BETTER ENGLISH

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Stephen Lau


CONFUSING WORDS AND PHRASES
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Pretense / Pretension

Pretense
is to make believe; pretension is a claim

e.g. She makes no pretense to like her mother-in-law. (She does not pretend that she likes her mother-in-law)

e.g. He made no pretension to that award. (He never claimed that he received that award)

Ingenious / Ingenuous

Ingenious
is clever; ingenuous is natural, free from deceit.

e.g. I must say that was an ingenious way to fund the project.

e.g. The Mayor's response to the questions from the reporter was sincere and ingenuous.

Providing that / Provided that

Providing that
is incorrect; provided that means on condition that

e.g. You can go out to play provided (that) you have finished your homework. (meaning: on condition that)

e.g. You can keep the book for another week providing that no one has reserved it (incorrect: provided that should be used instead)

e.g. The millionaire has helped the poor, providing many of them with food and shelter. (correct; meaning: giving or offering)

Masterful / Masterly

Masterful
: determined, strong-willed, like a master; masterly means having good skills.


e.g. He has demonstrated that he is a masterful personality.


e.g. This is a masterly piece of performance.


Afflict
/ Inflict

Afflict: cause someone to suffer; inflict: punish or put a burden on someone.

e.g. For years, he has been afflicted with muscle pain.


e.g. The tyrant had inflicted punishment on those who opposed him.


Indoor
/ Indoors

Indoor
is an adjective; indoors is an adverb.

e.g. Bowling is an indoor game.
e.g. It's going to rain; let's go indoors.

Complacent / Complaisant / Compliant

Complacent means being self-satisfied; complaisant means being too eager to please; compliant means obeying or submissive

e.g. I was filled with a complacent satisfaction when I eventually completed the project.

e.g. You are too complaisant with your boss: you over flatter him.

e.g. Unlike the computer, people are not compliant, and neither are they predictable.

Observable / Observant

Observable
: can be seen or noticed; observant: quick to pay attention.

e.g. The solution to the problem is observable to many scientists.

e.g. To be a good scientist, you must be observant of all the relevant details and data.




Common / Commonplace

Common: shared or used by many; commonplace: ordinary and not very interesting.

e.g. Smoking in an enclosed area is common nuisance.

e.g. To be healthy and wealthy is a common New Year’s resolution.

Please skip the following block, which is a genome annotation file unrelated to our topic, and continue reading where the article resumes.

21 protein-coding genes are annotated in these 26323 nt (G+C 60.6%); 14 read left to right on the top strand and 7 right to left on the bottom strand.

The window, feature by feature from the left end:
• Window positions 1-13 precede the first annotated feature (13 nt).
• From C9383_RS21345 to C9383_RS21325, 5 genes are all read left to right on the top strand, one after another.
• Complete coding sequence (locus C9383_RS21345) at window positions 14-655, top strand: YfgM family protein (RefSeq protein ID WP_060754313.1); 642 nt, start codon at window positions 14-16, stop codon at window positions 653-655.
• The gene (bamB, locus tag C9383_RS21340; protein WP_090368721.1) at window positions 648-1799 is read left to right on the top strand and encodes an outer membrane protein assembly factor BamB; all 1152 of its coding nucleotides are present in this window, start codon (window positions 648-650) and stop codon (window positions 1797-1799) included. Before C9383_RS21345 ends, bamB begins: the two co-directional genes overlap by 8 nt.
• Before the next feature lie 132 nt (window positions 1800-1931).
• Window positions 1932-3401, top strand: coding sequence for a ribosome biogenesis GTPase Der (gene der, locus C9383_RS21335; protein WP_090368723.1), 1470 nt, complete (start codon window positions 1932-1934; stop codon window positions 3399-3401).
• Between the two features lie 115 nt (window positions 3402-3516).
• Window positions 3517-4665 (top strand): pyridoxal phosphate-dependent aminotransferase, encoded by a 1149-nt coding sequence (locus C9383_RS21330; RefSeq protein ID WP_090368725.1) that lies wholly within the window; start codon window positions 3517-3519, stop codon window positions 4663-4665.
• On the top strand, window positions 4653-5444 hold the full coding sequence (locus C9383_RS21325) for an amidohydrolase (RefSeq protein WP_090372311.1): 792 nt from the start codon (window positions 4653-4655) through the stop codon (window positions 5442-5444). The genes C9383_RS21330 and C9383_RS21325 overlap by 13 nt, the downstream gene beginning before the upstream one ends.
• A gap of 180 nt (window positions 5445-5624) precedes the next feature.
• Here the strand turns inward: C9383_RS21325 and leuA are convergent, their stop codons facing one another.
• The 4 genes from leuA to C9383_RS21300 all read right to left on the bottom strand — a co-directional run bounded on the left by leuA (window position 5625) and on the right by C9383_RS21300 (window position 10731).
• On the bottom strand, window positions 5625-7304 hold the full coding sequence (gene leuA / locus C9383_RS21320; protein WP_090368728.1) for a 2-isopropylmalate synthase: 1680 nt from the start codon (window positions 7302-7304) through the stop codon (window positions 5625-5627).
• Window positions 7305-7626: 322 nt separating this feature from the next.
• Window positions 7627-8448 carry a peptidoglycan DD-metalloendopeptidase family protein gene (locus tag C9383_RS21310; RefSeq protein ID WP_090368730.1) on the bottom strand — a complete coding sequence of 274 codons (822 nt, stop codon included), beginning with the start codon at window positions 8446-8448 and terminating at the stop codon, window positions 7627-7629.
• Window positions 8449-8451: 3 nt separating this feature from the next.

e.g. Running may be a commonplace sport for many.

Approve / Approve of

Approve
means pgive consent to; approve of means think well of.

e.g. Your proposal will not be approved by the committee.

e.g. We approve of our daughter’s marriage to that promising young man.

Born / Borne

Born means to be brought into existence; borne means to be carried or tolerated.

e.g. Don't take me for a fool; I wasn't born yesterday!

e.g. The heavy burden of taking care of his family was borne by him for many years.

e.g. All human sorrows can be well borne if you have faith in God.

A few
/ Few

A few: not many with a more positive meaning; few: not many with a more negative meaning.

e.g. A few people might ask for your help (some, not too many).

e.g. We were disappointed that only few people showed up (hardly any).

Read / Peruse

Read
: look at and understand; peruse: read thoroughly.


e.g. Don’t just read through the document; you have to peruse it to see if there is any hidden code.


Farther / Further

Father:  refers to greater distance; further:  with more or greater intensity.

e.g. Our new house is farther from the lake than from the river.

e.g. The demonstration only led to further racial tension.

Stephen Lau
Copyright© by Stephen Lau
Welcome / Welcomed

Welcome
is an adjective or a verb; welcomed is a participle.

e.g. You are most welcome.

e.g. This is a welcome party for all newcomers.

e.g. I like to welcome all of you.

e.g. The guests were welcomed by all of us in front of the house.

Terminable / Terminal

Terminable
: can be ended; terminal: at the end.


e.g. Your job is only temporary and terminable at any time.

e.g. The doctor told the patient that she had terminal cancer.

Accountable to
/ Accountable for

Accountable to
someone; accountable for something
(meaning "responsible for").

e.g. The CEO is accountable to the Board; he has to be accountable for all his business decisions.

Stephen Lau
Copyright© by Stephen Lau